Monday, September 17, 2007

Odds & Sods - Going Through The Motions Edition | by Mike

After Saturday's humiliation, these comments feel like the second half - just going through the motions.

On My Block. Three games into the season, and the OL still seem to have problems identifying their responsibilities. I don't know who was more frustrated by the offensive line's struggles - Irish fans or Paul Maguire. After the first quarter, Maguire had burned through his entire store of one-liners about poor OL play and was forced to repeat variations on "They're just not blocking anyone!" and "They did not block anybody!" for the final three quarters. Until the offensive line begins to remotely approach competence, all the other problems with this team are deck chairs on the Titanic. While Duncan and Young saw all the playing time at tackle in the first two games, we saw different combinations against Michigan. Duncan and Young flipped sides at times and "true" freshman Matt Romine saw the field. Unfortunately, these changes proved ineffective.

Can It Be All So Simple. When Weis arrived, he promised that his offense would not have a set gameplan - it would change from week to week to attack opposing defense's weak spots. In the NFL, this is a necessity. And in 2005, with a starting lineup replete with juniors and seniors, Weis was able to do this with a college team. However, with the limited practice time available in college football, I don't know if this is possible with a team as inexperienced as the 2007 Irish. While the paucity of upperclassmen starters is hardly Weis's fault, it is his responsibility to adjust his philosophy to take this reality into account. Without knowing what happens at practice, it may be futile to engage in this sort of speculation, but I think the offense has tried to learn too much before establishing any core competencies. Does anyone know what we do well? Before putting in new opponent-specific packages, I would hope we would be able to answer this question. In addition to the protean gameplans, another key to the success of the 2005 was the high level of execution. One of my favorite plays of the 2005 season was Anthony Fasano's 43-yard touchdown reception against Tennessee. It's rare for a tight end to score from over 40 yards out, but this play was made possible by the offense's ability to execute the play exactly as it was drawn up. Tennessee blitzed, but the Irish OL and Darius Walker expertly picked up the blitz. Quinn then hit Fasano perfectly in stride, allowing Fasano to lose his man. Finally, Maurice Stovall pancaked the cornerback, allowing Fasano to find the endzone. Weis was able to maintain this level of execution while implementing divergent gameplans when he had an offense that started no freshmen and only one sophomore. I suspect it may not be possible to achieve both of these ends when your roster is dominated by underclassmen. While these underclassmen gain experience, I would hope that their responsibilities can be simplified and the amount they are expected to digest reduced.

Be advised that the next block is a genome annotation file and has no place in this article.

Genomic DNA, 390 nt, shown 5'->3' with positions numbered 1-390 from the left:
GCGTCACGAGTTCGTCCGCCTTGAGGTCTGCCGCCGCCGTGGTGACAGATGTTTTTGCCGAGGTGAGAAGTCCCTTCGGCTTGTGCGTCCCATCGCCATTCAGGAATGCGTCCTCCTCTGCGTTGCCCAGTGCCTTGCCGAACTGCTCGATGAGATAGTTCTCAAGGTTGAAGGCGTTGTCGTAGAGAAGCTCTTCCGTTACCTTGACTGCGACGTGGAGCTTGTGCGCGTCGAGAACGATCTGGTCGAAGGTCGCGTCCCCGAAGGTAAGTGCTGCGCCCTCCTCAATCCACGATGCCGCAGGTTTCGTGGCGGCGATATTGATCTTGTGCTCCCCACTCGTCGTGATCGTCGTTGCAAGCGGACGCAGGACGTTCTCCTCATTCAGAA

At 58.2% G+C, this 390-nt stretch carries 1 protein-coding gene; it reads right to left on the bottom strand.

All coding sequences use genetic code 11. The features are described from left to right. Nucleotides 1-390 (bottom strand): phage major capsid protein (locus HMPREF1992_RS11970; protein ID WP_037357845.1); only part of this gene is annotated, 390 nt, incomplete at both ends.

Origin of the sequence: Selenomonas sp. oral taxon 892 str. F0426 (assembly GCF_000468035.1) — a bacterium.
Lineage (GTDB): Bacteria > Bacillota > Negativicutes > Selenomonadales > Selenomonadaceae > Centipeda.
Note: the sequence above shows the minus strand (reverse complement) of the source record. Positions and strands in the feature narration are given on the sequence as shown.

Atrocity Exhibition. Following the previous two losses, some Irish fans have attempted to diminish the sting of the throttlings by pointing to the quality of Georgia Tech and Penn State. While the quality of these teams may be an open question given their unproven quarterbacks, the quality of the Michigan team that destroyed Notre Dame is not. Michigan lost to a 1-AA team and gave up 624 yards to Oregon. This was a beatdown from a crappy, crappy opponent. To put the loss in perspective, Notre Dame was so bad they made Ron English look good (again!). Notre Dame was so bad, Lloyd Carr was looking forward to the halftime interview. As daunting a task as repairing the offense is, Weis may have an even bigger challenge holding the team's psyche together.